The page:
James Garrison’s poem, “Lost: On the Staten Island Ferry,” has been nominated for a 2017 Pushcart prize! 

James Garrison’s poem, “Lost: On the Staten Island Ferry,” has been nominated for a 2017 Pushcart prize! https://sheilanagigblog.com/2017/11/25/sheila-na-gig-online-2017-pushcart-prize-nominations/

“Lost: On the Staten Island Ferry” depicts a soldier’s despair at discovering what he’s lost while he was away at war. The drastic change from war-torn Vietnam and to seemingly untouched New York City and the hope of having a steadfast love waiting for you only to find it gone gives rise to the profoundly moving imagery in the poem.

Garrison notes that one of the risks for soldiers (and others) who are separated from spouses and close friends, especially for long tours, is that each person changes due to the experience of separation, and their own experiences in the interim (“Separation makes the heart grow fonder — of someone else” as the cynics say.) Also, many soldiers return from war zones much changed. As one reader told him: “The man who came back from Vietnam was not the man I married.” The “Dear John” letter is also a classic, and it appears in QL 4 as a motivator for Hodge’s going off the rails. That was based in part on Garrison’s lasting image from basic training of a soldier who tried to slit his wrists with a P-38 can opener after he received such a letter when they were in the field.

Many of our men and women who served and are still serving this country/the world will connect with these heart-wrenching words of pain, sorrow, and loss.

God bless them all and God bless America!

 “Lost: On the Staten Island Ferry”

There, on an old worn seat, clean and cold,

I left it behind on the Staten Island Ferry—

after a walk on Wall Street,

a Saturday with darkness falling at four o’clock,

a wind chill of zero degrees,

a polar contrast to the heat, mosquitoes, and fear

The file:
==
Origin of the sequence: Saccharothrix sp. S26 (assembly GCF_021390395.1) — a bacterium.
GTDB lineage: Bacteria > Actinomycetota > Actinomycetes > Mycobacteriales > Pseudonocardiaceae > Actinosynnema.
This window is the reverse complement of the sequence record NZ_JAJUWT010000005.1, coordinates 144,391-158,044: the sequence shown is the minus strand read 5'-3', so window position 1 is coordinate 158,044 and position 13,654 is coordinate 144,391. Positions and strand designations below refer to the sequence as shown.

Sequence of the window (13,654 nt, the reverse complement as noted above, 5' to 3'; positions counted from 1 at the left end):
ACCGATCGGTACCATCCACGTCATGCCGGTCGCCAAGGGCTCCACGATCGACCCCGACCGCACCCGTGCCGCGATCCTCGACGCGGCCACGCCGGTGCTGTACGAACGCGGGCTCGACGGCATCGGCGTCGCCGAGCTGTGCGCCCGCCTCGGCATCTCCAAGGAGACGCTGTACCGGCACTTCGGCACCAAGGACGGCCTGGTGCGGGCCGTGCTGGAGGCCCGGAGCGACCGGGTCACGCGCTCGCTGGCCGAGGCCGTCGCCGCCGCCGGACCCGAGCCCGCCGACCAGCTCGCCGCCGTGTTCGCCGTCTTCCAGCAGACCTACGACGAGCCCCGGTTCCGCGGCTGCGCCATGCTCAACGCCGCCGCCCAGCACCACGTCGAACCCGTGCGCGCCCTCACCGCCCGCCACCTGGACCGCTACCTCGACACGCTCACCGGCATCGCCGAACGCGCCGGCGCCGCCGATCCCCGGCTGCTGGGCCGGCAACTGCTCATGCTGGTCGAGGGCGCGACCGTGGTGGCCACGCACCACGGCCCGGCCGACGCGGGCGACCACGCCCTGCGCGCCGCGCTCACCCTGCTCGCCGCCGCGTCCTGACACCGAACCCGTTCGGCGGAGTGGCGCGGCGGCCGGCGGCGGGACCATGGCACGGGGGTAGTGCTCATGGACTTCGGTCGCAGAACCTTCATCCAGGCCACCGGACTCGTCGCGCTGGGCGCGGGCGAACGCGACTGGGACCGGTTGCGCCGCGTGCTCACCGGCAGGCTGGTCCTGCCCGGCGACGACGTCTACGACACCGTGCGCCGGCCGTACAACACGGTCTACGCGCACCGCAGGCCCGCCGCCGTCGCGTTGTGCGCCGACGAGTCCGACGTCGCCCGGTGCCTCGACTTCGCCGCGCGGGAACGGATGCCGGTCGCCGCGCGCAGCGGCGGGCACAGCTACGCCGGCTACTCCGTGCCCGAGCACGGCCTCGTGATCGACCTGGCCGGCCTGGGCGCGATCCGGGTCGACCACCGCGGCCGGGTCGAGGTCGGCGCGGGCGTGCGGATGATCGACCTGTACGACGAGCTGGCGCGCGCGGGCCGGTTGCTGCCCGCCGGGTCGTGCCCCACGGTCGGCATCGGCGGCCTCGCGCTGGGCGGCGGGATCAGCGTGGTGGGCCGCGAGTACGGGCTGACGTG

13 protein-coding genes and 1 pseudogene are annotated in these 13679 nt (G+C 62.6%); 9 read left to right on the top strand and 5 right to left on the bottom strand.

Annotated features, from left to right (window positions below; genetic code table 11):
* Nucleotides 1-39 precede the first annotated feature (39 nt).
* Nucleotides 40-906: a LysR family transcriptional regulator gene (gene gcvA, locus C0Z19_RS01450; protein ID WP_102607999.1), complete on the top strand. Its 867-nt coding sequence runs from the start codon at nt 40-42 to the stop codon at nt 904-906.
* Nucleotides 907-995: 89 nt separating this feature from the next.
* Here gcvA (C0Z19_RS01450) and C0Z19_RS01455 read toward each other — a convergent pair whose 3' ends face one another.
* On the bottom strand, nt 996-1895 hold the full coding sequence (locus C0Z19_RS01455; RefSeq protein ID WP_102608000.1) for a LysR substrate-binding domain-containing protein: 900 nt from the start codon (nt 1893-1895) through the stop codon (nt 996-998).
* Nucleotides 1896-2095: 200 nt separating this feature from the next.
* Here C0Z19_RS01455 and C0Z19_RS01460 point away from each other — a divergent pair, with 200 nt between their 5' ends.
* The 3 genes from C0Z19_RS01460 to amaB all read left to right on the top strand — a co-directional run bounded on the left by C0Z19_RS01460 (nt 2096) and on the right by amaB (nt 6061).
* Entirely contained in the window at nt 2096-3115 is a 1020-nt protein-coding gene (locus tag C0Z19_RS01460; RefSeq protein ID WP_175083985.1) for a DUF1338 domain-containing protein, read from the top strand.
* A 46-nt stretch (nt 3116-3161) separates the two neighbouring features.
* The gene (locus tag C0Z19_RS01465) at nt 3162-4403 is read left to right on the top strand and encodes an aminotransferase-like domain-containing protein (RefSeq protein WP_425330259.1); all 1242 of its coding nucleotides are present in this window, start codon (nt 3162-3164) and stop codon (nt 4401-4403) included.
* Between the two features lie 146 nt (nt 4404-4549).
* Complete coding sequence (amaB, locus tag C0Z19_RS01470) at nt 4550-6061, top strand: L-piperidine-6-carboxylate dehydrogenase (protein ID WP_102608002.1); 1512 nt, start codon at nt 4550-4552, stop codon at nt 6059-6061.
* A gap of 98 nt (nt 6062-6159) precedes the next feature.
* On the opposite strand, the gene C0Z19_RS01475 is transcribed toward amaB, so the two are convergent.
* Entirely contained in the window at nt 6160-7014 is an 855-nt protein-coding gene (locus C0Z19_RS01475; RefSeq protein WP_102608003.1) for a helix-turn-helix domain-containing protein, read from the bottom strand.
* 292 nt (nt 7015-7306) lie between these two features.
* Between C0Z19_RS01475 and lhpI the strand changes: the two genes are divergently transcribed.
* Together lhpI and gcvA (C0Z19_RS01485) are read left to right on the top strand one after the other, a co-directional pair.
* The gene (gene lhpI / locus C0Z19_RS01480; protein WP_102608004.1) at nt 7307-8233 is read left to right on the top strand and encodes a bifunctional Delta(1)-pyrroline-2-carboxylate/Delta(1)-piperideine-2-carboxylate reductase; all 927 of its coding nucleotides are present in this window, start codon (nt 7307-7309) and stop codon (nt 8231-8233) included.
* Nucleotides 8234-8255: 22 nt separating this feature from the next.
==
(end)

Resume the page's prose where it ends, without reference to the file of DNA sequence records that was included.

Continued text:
I had known only days before.

The cold, cold wind I remember,

but I can’t remember

what she said,

staring past me

at dusk settling over the water

or perhaps at her reflection in the window.

She wore a bright red coat with gray fur at her neck

and at her throat;

I wore padded gabardine,

smooth and faded with age and use.

Did she wear a scarf, a hat? Did I?


It ended there, on the ferry sliding

through the black water of the harbor.

I can’t remember what she said.

But what she said was true,

truer than most words between lovers;

honest, confessional, expiatory,

perhaps even pleading.

What she wanted, I do not know—

to clear something away like the banked snow,

icy and dirty on Broadway.


To this city I was a stranger, an explorer,

on the Staten Island Ferry,

going nowhere and back.

Whatever it was she said,

I looked out the window

at the dusk turning night over the black water,

the lights, the statue and the lights not sparkling

but dully glowing in the dusk.

I can’t remember what she said.


The ferry entered the slip,

and we exited through the gate

(the only passengers coming back to the city,

maybe a worker or two,

the only fools wandering

through ice-cold canyons at Saturday dusk                                                    because I wanted to ride the Staten Island Ferry,

no other goal than to ride the ferry,

a frigid hour before sunset,

under a sunless milk sky

that turned to soot

then faded to black)

and I ate the apple that she gave me.


Who knew the City could be so empty,

so solitary?

Sitting there on the ancient wooden benches,

worn, scarred,

new, newer now,

not seeing the statue or the skyline as she spoke,

only hearing her tell me

and feeling the frisson of despair

that wouldn’t go away.

Only gray skies and no sunset to watch,

and the black night when we walked the icy streets

to the subway,

Battery Park or somewhere near.

I was a stranger, I didn’t know my way;

and what she said changed everything,

the wages of blunt honesty,

two strangers on the Staten Island Ferry

going their separate ways.

James Garrison is the author of QL 4, a story set in the Mekong Delta of Vietnam, 1969 – 1970…

PFC Bell, ex-grad student and newly-minted U.S. Army MP, knows there’s more than a war going on along QL 4, the main road from Saigon into the Mekong Delta. It’s old-fashioned crime and vice, and he does not want to get involved. But life for an American MP in 1970 Vietnam doesn’t work that way. QL 4 leads deep into a quagmire of deception, corruption, and death not only in the towns and military posts along the route but also in the old French villa where Bell and his fellow MPs live.